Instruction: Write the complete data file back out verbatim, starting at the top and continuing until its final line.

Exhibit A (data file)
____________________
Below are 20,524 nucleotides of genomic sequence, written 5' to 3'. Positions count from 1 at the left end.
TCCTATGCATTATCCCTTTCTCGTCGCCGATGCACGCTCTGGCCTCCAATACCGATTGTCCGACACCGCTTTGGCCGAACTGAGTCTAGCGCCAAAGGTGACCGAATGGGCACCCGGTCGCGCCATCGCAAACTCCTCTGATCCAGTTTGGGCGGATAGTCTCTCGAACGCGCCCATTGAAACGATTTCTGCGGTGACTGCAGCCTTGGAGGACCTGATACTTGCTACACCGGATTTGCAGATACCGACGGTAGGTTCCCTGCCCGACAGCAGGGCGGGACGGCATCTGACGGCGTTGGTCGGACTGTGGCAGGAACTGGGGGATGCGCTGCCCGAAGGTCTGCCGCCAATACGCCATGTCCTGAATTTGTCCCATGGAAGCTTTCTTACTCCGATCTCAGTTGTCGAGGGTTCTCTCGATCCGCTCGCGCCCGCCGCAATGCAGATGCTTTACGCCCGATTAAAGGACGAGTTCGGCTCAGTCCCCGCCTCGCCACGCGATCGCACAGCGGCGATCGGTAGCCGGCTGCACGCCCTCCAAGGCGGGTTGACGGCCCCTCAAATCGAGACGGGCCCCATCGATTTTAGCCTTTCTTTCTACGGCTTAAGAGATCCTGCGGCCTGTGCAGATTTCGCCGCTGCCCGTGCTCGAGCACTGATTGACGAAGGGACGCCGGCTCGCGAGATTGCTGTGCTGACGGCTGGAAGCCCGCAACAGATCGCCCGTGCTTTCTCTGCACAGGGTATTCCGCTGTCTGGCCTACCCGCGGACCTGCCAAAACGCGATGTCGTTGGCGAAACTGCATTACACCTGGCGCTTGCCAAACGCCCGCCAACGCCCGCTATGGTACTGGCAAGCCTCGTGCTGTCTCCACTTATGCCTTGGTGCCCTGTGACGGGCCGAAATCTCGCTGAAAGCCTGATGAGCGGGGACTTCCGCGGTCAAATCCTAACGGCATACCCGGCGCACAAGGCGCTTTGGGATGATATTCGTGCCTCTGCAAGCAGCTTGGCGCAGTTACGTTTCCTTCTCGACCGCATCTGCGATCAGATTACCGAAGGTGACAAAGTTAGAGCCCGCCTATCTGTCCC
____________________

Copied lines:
Below are 20,524 nucleotides of genomic sequence, written 5' to 3'. Positions count from 1 at the left end.
TCCTATGCATTATCCCTTTCTCGTCGCCGATGCACGCTCTGGCCTCCAATACCGATTGTCCGACACCGCTTTGGCCGAACTGAGTCTAGCGCCAAAGGTGACCGAATGGGCACCCGGTCGCGCCATCGCAAACTCCTCTGATCCAGTTTGGGCGGATAGTCTCTCGAACGCGCCCATTGAAACGATTTCTGCGGTGACTGCAGCCTTGGAGGACCTGATACTTGCTACACCGGATTTGCAGATACCGACGGTAGGTTCCCTGCCCGACAGCAGGGCGGGACGGCATCTGACGGCGTTGGTCGGACTGTGGCAGGAACTGGGGGATGCGCTGCCCGAAGGTCTGCCGCCAATACGCCATGTCCTGAATTTGTCCCATGGAAGCTTTCTTACTCCGATCTCAGTTGTCGAGGGTTCTCTCGATCCGCTCGCGCCCGCCGCAATGCAGATGCTTTACGCCCGATTAAAGGACGAGTTCGGCTCAGTCCCCGCCTCGCCACGCGATCGCACAGCGGCGATCGGTAGCCGGCTGCACGCCCTCCAAGGCGGGTTGACGGCCCCTCAAATCGAGACGGGCCCCATCGATTTTAGCCTTTCTTTCTACGGCTTAAGAGATCCTGCGGCCTGTGCAGATTTCGCCGCTGCCCGTGCTCGAGCACTGATTGACGAAGGGACGCCGGCTCGCGAGATTGCTGTGCTGACGGCTGGAAGCCCGCAACAGATCGCCCGTGCTTTCTCTGCACAGGGTATTCCGCTGTCTGGCCTACCCGCGGACCTGCCAAAACGCGATGTCGTTGGCGAAACTGCATTACACCTGGCGCTTGCCAAACGCCCGCCAACGCCCGCTATGGTACTGGCAAGCCTCGTGCTGTCTCCACTTATGCCTTGGTGCCCTGTGACGGGCCGAAATCTCGCTGAAAGCCTGATGAGCGGGGACTTCCGCGGTCAAATCCTAACGGCATACCCGGCGCACAAGGCGCTTTGGGATGATATTCGTGCCTCTGCAAGCAGCTTGGCGCAGTTACGTTTCCTTCTCGACCGCATCTGCGATCAGATTACCGAAGGTGACAAAGTTAGAGCCCGCCTATCTGTCCC